… ‘Cause Lydia Loveless isn’t even real?
Yeah [laughs], I mean, I pretend it is. Well, for the most part, it is, at this point. I am that character – I slipped into it and now that’s who I am.
So what’s the division between the different Lydias?
I have no idea. I’m bipolar probably, and have just never been diagnosed. It depends on how I wake up. If I wake up feeling good that’s Lydia Loveless; If I wake up and am like, “I’m fat and I’m ugly and I hate myself …’ that’s Lydia Ankrom [laughs]. And [by marriage] Lydia Lamb … I forget I have like eight f*cking names. It’s like All About Eve [laughs]. Going into the bank is always fun. I go in with a wad of cash wearing a mini skirt and knee-high boots and it just looks totally wrong. No, use my other name! And then, because I don’t drive, my husband is sitting in the corner in a chair, so it looks like I’m walking in with my pimp! [laughs]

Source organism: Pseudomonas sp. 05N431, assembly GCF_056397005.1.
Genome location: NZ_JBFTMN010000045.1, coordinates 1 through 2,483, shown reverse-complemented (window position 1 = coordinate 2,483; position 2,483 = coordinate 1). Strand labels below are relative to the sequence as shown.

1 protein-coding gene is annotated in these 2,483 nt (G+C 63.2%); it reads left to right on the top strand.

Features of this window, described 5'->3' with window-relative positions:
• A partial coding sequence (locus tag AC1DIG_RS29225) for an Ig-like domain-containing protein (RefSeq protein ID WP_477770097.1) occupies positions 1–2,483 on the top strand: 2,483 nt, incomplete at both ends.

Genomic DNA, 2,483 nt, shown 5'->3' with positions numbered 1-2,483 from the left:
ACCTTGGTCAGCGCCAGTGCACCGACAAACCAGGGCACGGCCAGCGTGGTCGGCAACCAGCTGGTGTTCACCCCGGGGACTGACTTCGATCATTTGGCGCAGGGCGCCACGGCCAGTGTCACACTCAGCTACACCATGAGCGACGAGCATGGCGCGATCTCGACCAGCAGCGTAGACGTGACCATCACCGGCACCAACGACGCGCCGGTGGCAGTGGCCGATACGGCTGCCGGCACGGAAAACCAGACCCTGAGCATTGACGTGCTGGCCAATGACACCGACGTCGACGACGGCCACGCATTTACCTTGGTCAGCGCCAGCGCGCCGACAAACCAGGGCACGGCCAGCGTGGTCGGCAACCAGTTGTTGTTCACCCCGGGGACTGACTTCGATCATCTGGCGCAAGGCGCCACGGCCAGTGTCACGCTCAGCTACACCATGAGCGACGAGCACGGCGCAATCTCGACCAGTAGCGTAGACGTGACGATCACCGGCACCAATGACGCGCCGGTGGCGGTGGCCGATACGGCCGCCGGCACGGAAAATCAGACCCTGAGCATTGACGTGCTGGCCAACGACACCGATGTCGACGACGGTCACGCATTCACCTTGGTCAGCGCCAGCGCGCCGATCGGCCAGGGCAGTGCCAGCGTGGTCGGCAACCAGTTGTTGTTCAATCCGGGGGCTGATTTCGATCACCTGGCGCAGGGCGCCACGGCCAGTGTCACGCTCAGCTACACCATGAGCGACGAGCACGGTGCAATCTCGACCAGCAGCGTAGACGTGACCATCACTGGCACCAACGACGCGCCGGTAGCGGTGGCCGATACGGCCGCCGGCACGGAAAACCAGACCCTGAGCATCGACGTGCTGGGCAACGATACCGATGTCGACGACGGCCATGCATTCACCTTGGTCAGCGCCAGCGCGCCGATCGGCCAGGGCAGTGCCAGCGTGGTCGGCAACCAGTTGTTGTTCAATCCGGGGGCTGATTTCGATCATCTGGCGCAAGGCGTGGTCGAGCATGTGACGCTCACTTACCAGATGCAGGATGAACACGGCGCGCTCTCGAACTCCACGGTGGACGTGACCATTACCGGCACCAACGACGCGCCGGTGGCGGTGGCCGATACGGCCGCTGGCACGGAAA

Did you and Ben have a honeymoon?
No, we went on tour shortly after. We are pretty much broke, so we just had a party in our backyard.
Do you think most people – outside of the music industry – would be surprised to know that SPIN-endorsed musicians are broke?
Well, you don’t get paid for every article that’s written about you. It seems exciting – which it is – being in SPIN was the most awesome thing that ever happened in my life. It was right next to Nick Lowe’s album review, which I thought was so freaking cool.
Let’s stay on that for a second. Your self-deprecation and self-confidence seem to be at equal levels, and you downplay your success somewhat. But, do you ever allow yourself that moment to go completely bonkers for a second and soak it in?
Yeah, I mean, I went to Barnes and Noble way too early that day, and they didn’t have it. I wanted to ask, and then tell someone, ‘Because I’m in it!’ Which I did not [laughs]. It really was awesome. I don’t get too many of those moments anymore. Hopefully I get that with my following albums.
Since you’re touring a lot, is it hard to recreate those moments on stage? Does it become too routine?